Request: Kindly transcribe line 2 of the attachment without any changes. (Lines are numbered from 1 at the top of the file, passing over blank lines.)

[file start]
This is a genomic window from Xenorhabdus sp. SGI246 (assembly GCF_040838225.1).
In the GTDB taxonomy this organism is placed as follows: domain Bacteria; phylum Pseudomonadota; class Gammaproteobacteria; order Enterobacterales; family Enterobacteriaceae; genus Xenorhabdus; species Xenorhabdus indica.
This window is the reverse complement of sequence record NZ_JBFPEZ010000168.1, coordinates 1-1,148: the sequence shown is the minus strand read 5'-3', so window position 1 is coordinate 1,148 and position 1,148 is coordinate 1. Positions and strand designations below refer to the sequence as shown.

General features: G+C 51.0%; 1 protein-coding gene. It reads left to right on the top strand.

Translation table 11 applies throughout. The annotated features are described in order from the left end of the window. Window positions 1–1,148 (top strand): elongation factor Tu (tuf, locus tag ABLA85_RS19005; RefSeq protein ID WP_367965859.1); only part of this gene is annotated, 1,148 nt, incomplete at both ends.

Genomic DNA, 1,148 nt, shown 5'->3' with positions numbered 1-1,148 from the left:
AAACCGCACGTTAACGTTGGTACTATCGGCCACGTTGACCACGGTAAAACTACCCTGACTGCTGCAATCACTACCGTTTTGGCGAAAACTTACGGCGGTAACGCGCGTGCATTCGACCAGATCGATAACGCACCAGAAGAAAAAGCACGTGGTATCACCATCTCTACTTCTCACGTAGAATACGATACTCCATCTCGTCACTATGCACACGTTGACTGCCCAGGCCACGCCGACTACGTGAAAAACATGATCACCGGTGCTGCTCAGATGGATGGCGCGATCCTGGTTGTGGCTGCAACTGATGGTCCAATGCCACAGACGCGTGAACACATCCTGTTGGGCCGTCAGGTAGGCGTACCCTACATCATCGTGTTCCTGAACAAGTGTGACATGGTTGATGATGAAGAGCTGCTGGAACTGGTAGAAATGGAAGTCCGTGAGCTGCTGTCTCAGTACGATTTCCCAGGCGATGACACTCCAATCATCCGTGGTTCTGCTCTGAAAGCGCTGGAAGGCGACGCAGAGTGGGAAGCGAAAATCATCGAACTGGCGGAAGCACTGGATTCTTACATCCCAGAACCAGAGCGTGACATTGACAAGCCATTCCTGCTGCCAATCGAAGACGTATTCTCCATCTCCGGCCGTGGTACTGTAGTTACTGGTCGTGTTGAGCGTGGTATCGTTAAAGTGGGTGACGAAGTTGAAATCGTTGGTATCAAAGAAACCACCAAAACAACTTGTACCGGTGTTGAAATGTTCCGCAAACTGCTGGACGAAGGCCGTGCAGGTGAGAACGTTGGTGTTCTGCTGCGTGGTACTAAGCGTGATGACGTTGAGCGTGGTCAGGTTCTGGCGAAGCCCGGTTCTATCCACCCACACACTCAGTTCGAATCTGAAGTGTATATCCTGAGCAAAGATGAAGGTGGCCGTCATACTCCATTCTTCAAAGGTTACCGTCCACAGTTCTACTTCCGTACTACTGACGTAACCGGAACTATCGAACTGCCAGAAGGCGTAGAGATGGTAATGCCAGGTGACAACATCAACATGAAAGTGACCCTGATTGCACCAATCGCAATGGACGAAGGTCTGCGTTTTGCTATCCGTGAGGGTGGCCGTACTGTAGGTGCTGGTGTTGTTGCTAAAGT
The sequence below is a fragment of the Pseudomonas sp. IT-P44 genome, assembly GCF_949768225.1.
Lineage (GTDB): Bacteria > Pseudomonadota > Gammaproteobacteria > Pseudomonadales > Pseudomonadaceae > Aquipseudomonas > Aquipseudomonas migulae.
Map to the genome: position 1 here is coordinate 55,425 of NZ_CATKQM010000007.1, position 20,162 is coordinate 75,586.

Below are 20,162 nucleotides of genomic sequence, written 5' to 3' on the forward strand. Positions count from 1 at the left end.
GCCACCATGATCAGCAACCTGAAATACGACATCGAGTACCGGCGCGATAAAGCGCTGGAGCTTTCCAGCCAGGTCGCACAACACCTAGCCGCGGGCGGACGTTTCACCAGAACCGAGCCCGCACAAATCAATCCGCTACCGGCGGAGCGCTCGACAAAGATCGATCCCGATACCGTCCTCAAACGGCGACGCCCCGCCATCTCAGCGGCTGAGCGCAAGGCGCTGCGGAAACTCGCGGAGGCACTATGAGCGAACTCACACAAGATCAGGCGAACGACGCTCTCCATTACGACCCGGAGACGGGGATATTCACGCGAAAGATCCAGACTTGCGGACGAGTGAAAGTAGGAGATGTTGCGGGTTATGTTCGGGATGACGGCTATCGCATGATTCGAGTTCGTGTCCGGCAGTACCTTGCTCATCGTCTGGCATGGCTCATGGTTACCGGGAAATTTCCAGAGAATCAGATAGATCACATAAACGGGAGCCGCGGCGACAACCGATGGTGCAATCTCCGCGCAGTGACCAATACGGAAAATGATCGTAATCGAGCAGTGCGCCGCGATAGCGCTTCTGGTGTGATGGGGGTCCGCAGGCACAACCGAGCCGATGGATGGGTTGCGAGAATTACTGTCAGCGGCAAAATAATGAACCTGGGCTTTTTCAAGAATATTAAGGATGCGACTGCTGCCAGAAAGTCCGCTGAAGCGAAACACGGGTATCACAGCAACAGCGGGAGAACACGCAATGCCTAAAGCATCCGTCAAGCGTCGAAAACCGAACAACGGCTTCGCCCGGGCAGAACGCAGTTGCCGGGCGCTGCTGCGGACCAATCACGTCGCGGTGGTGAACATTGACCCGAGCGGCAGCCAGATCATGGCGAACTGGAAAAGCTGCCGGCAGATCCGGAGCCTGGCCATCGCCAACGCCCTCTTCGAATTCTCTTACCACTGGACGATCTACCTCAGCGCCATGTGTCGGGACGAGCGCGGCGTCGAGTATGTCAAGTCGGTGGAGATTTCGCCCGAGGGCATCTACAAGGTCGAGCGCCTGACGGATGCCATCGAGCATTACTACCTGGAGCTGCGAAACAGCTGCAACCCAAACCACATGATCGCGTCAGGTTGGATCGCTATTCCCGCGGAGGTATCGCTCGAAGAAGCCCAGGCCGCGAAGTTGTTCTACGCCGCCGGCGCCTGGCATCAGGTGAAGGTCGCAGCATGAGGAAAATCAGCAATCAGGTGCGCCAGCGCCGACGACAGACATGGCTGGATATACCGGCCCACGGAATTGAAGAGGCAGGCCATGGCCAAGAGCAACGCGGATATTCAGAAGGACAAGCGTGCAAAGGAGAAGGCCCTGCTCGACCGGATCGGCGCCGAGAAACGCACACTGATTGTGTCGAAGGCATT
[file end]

In the GTDB taxonomy this organism is placed as follows: domain Bacteria; phylum Pseudomonadota; class Gammaproteobacteria; order Enterobacterales; family Enterobacteriaceae; genus Xenorhabdus; species Xenorhabdus indica.